Marine calculations

DAVE supports marine calculations by including

  1. A linear buoyancy node

  2. A buoyancy mesh node

  3. A tank mesh node

  4. A ballast system node

The linear buoyancy node

The linear buoyancy node provides a way to model linearized buoyancy. This is buoayncy based on a stiffness matrix like used by (for example) orcaflex or marin .hyd files. A linear buoyancy mode can be created from a buoayncy mesh or by manually providing the hydrostatic properties for that draft.

Buoyancy mesh node

The buoyancy mesh node provides shaped based buoyancy. Just provide a panel mesh and it will float. Shapes can be provided in .obj or .stl format and can be shifted, scaled and rotated if required.

Blog post

The blog post about stability use the shaped based buoyancy: See open-ocean

Buoyancy mesh vs diffraction mesh

The buoyancy mesh is used only to provide the shape. There is no need for smooth panel size distributions like the requirements for diffraction models. Modelling large flat surfaces with a single panel is excellent.

A small self check or this node can be found here: Hydrostatics of a rectangular barge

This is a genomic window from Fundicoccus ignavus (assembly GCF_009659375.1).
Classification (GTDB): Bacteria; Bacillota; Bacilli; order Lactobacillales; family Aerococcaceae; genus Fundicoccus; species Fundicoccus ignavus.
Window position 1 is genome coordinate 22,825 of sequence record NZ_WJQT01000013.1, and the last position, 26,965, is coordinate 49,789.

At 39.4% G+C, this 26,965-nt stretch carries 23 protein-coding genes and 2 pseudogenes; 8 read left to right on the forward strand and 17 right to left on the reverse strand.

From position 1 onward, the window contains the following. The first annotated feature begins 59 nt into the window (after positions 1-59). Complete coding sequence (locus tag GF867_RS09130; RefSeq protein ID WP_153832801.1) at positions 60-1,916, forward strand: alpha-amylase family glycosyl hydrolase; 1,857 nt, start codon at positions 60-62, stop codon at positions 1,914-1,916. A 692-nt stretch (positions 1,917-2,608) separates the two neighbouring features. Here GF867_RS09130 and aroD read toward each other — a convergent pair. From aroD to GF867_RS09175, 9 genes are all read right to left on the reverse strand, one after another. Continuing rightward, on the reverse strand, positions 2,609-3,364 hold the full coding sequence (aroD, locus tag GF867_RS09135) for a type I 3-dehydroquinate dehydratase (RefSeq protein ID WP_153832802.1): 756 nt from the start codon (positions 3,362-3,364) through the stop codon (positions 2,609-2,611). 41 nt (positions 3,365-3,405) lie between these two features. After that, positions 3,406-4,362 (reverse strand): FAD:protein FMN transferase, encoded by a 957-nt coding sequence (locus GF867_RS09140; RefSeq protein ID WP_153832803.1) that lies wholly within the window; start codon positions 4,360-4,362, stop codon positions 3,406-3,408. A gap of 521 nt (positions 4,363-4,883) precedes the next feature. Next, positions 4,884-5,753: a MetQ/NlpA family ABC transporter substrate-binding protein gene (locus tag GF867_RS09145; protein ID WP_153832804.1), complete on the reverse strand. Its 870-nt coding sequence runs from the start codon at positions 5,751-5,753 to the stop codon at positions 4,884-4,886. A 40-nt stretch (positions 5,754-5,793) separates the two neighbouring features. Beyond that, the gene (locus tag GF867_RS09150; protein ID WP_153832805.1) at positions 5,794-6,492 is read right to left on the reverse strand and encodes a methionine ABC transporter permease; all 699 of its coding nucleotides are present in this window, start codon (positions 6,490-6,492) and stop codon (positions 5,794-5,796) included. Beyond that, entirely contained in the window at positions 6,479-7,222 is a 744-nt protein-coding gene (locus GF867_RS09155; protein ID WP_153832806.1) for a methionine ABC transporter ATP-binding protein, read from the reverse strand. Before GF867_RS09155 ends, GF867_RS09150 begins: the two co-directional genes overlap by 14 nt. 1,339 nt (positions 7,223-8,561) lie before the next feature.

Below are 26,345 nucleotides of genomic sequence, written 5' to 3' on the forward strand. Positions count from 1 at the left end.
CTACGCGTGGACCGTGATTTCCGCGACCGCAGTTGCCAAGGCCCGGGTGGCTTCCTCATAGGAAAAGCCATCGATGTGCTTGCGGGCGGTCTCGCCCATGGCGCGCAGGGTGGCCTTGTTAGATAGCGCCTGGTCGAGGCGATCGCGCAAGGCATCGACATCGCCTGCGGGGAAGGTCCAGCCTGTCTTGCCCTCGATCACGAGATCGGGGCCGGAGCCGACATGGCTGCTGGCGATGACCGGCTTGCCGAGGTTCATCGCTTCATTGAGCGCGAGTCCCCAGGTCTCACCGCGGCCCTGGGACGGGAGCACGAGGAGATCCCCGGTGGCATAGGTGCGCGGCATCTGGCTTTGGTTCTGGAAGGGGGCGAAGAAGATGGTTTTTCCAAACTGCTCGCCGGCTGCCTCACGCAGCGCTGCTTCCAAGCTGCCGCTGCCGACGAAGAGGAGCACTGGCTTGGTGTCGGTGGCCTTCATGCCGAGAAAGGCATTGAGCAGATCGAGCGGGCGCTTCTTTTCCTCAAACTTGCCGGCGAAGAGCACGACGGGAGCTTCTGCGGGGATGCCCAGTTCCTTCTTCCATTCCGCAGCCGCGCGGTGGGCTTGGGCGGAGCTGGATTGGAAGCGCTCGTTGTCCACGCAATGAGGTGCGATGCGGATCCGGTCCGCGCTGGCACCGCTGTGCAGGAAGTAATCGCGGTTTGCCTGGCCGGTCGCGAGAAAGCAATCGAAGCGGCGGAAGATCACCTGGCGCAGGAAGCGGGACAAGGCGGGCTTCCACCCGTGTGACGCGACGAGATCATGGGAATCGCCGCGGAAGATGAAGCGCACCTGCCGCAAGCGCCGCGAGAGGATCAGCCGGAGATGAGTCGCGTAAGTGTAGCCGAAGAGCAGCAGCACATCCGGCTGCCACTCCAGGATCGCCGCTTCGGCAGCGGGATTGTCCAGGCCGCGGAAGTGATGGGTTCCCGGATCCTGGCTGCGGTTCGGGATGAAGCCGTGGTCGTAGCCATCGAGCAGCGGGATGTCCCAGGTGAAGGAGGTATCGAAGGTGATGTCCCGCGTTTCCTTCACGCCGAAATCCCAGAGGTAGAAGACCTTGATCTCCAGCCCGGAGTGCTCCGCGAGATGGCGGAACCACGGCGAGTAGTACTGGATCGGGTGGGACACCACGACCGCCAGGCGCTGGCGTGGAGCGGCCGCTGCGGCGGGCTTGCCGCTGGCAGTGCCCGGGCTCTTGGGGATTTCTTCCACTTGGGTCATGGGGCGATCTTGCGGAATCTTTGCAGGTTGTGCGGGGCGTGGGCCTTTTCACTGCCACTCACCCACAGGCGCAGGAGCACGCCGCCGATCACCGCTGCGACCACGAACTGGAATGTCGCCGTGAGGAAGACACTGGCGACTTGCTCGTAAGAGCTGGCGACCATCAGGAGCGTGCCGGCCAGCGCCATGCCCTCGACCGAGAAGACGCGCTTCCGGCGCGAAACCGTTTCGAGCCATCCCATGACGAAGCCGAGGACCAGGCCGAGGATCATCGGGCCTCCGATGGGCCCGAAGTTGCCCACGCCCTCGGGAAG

Tank mesh node

This is basically a buoyancy node but then with fluid on the inside instead of the outside. Define a shape and an amount of fluid inside it and DAVE will calculate the position of the fluid.

The following image shows a suzanne (Blender’s mascot) shaped tank which is partially filled.

Monkey shaped tank

Blog post

See open-ocean: vessel stability 1

Ballast system node

Determining a ballast condition can take a lot of time. DAVE has an algorithm for that.

DAVE can calculate the required amount of ballast and the horizontal position to reach a certain draft at even keel. This includes cargo and other objects in the model that influence the vessel. This amount of ballast can then be distributed automatically over a number of defined tanks, taking into consideration that we want to have as few slack tanks as possible.

It is also possible to provide a priority in which the tanks should be filled. This can be used to optimize the dynamic behaviour of the vessel by minimizing or maximizing the radii of gyration. Or to optimize the stability by ballasting the lowest tanks first.


Manual tank filling is also possible.

Carene tables

A carene table can be generated from a shape-based buoayncy node using the carene_table function. Carene Table Notebook

Stability calculations [GM curves]

With the tank and buoyancy nodes in combination with the static equilibrium solver it is possible to compute GM curves for pretty much anything.

  • Single ships,

  • ships with buoyant cargo,

  • barges lifting something,

  • dual crane lifts,

  • dual vessel lifts,

  • lifts with one end of the cargo still on the quay side,

Options also include free trimming.

Blog post

See open-ocean: vessel stability 2



  • GM curve calculation in combination with shape based buoyancy and shape based tanks were cross-validated against GHS. Follow this link for the notebook: GitHub

  • Hydrostatics for a ship-shaped model were compared against DELFTship: Follow this link for the notebook: GitHub